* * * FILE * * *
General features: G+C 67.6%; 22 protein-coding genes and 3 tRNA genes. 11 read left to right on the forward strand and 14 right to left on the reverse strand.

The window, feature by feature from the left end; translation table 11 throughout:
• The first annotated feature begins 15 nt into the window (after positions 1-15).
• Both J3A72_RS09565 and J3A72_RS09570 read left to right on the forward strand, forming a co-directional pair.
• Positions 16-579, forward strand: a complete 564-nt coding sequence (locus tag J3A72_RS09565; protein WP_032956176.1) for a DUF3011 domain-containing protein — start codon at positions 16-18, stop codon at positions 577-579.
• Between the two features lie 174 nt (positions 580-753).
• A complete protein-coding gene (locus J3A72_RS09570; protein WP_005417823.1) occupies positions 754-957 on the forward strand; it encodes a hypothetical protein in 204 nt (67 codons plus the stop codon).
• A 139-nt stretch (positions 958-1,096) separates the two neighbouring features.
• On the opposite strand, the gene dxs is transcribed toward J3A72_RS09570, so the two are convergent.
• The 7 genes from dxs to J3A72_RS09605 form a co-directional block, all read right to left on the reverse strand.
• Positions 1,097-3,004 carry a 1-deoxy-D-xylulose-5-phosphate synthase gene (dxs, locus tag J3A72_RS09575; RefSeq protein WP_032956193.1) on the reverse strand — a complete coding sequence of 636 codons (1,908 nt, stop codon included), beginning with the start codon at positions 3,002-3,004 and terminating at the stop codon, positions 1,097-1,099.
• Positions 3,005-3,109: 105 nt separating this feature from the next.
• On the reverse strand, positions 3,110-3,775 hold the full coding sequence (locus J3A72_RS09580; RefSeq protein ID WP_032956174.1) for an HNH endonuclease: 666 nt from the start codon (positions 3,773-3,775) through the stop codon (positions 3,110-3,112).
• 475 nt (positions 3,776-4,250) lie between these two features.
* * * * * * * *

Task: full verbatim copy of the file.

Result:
General features: G+C 67.6%; 22 protein-coding genes and 3 tRNA genes. 11 read left to right on the forward strand and 14 right to left on the reverse strand.

The window, feature by feature from the left end; translation table 11 throughout:
• The first annotated feature begins 15 nt into the window (after positions 1-15).
• Both J3A72_RS09565 and J3A72_RS09570 read left to right on the forward strand, forming a co-directional pair.
• Positions 16-579, forward strand: a complete 564-nt coding sequence (locus tag J3A72_RS09565; protein WP_032956176.1) for a DUF3011 domain-containing protein — start codon at positions 16-18, stop codon at positions 577-579.
• Between the two features lie 174 nt (positions 580-753).
• A complete protein-coding gene (locus J3A72_RS09570; protein WP_005417823.1) occupies positions 754-957 on the forward strand; it encodes a hypothetical protein in 204 nt (67 codons plus the stop codon).
• A 139-nt stretch (positions 958-1,096) separates the two neighbouring features.
• On the opposite strand, the gene dxs is transcribed toward J3A72_RS09570, so the two are convergent.
• The 7 genes from dxs to J3A72_RS09605 form a co-directional block, all read right to left on the reverse strand.
• Positions 1,097-3,004 carry a 1-deoxy-D-xylulose-5-phosphate synthase gene (dxs, locus tag J3A72_RS09575; RefSeq protein WP_032956193.1) on the reverse strand — a complete coding sequence of 636 codons (1,908 nt, stop codon included), beginning with the start codon at positions 3,002-3,004 and terminating at the stop codon, positions 1,097-1,099.
• Positions 3,005-3,109: 105 nt separating this feature from the next.
• On the reverse strand, positions 3,110-3,775 hold the full coding sequence (locus J3A72_RS09580; RefSeq protein ID WP_032956174.1) for an HNH endonuclease: 666 nt from the start codon (positions 3,773-3,775) through the stop codon (positions 3,110-3,112).
• 475 nt (positions 3,776-4,250) lie between these two features.